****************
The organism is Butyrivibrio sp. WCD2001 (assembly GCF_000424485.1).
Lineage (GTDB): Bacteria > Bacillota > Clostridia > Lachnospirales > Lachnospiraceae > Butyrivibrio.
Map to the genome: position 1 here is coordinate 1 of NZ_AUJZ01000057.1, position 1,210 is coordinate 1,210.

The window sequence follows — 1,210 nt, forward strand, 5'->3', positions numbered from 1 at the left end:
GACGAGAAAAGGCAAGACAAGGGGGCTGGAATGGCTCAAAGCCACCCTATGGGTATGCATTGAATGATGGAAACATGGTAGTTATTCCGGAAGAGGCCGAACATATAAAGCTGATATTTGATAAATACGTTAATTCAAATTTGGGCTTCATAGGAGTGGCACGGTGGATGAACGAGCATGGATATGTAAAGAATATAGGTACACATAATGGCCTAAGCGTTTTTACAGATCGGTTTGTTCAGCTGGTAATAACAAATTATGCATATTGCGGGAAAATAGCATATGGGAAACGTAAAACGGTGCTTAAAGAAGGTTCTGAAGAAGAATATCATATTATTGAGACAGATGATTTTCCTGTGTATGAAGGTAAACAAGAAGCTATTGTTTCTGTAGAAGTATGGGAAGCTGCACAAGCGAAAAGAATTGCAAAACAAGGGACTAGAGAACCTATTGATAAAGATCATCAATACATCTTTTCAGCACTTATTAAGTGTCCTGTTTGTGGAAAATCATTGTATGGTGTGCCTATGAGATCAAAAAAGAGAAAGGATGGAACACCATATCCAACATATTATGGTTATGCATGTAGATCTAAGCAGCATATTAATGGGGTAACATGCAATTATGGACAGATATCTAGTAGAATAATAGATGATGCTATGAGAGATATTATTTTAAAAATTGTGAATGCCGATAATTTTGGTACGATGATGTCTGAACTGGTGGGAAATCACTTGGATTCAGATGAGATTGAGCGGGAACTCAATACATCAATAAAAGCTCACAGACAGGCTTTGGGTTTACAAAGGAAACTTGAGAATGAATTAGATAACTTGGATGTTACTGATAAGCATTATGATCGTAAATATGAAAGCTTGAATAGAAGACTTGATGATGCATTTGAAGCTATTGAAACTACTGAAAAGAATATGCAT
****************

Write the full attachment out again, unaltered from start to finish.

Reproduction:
The organism is Butyrivibrio sp. WCD2001 (assembly GCF_000424485.1).
Lineage (GTDB): Bacteria > Bacillota > Clostridia > Lachnospirales > Lachnospiraceae > Butyrivibrio.
Map to the genome: position 1 here is coordinate 1 of NZ_AUJZ01000057.1, position 1,210 is coordinate 1,210.

The window sequence follows — 1,210 nt, forward strand, 5'->3', positions numbered from 1 at the left end:
GACGAGAAAAGGCAAGACAAGGGGGCTGGAATGGCTCAAAGCCACCCTATGGGTATGCATTGAATGATGGAAACATGGTAGTTATTCCGGAAGAGGCCGAACATATAAAGCTGATATTTGATAAATACGTTAATTCAAATTTGGGCTTCATAGGAGTGGCACGGTGGATGAACGAGCATGGATATGTAAAGAATATAGGTACACATAATGGCCTAAGCGTTTTTACAGATCGGTTTGTTCAGCTGGTAATAACAAATTATGCATATTGCGGGAAAATAGCATATGGGAAACGTAAAACGGTGCTTAAAGAAGGTTCTGAAGAAGAATATCATATTATTGAGACAGATGATTTTCCTGTGTATGAAGGTAAACAAGAAGCTATTGTTTCTGTAGAAGTATGGGAAGCTGCACAAGCGAAAAGAATTGCAAAACAAGGGACTAGAGAACCTATTGATAAAGATCATCAATACATCTTTTCAGCACTTATTAAGTGTCCTGTTTGTGGAAAATCATTGTATGGTGTGCCTATGAGATCAAAAAAGAGAAAGGATGGAACACCATATCCAACATATTATGGTTATGCATGTAGATCTAAGCAGCATATTAATGGGGTAACATGCAATTATGGACAGATATCTAGTAGAATAATAGATGATGCTATGAGAGATATTATTTTAAAAATTGTGAATGCCGATAATTTTGGTACGATGATGTCTGAACTGGTGGGAAATCACTTGGATTCAGATGAGATTGAGCGGGAACTCAATACATCAATAAAAGCTCACAGACAGGCTTTGGGTTTACAAAGGAAACTTGAGAATGAATTAGATAACTTGGATGTTACTGATAAGCATTATGATCGTAAATATGAAAGCTTGAATAGAAGACTTGATGATGCATTTGAAGCTATTGAAACTACTGAAAAGAATATGCAT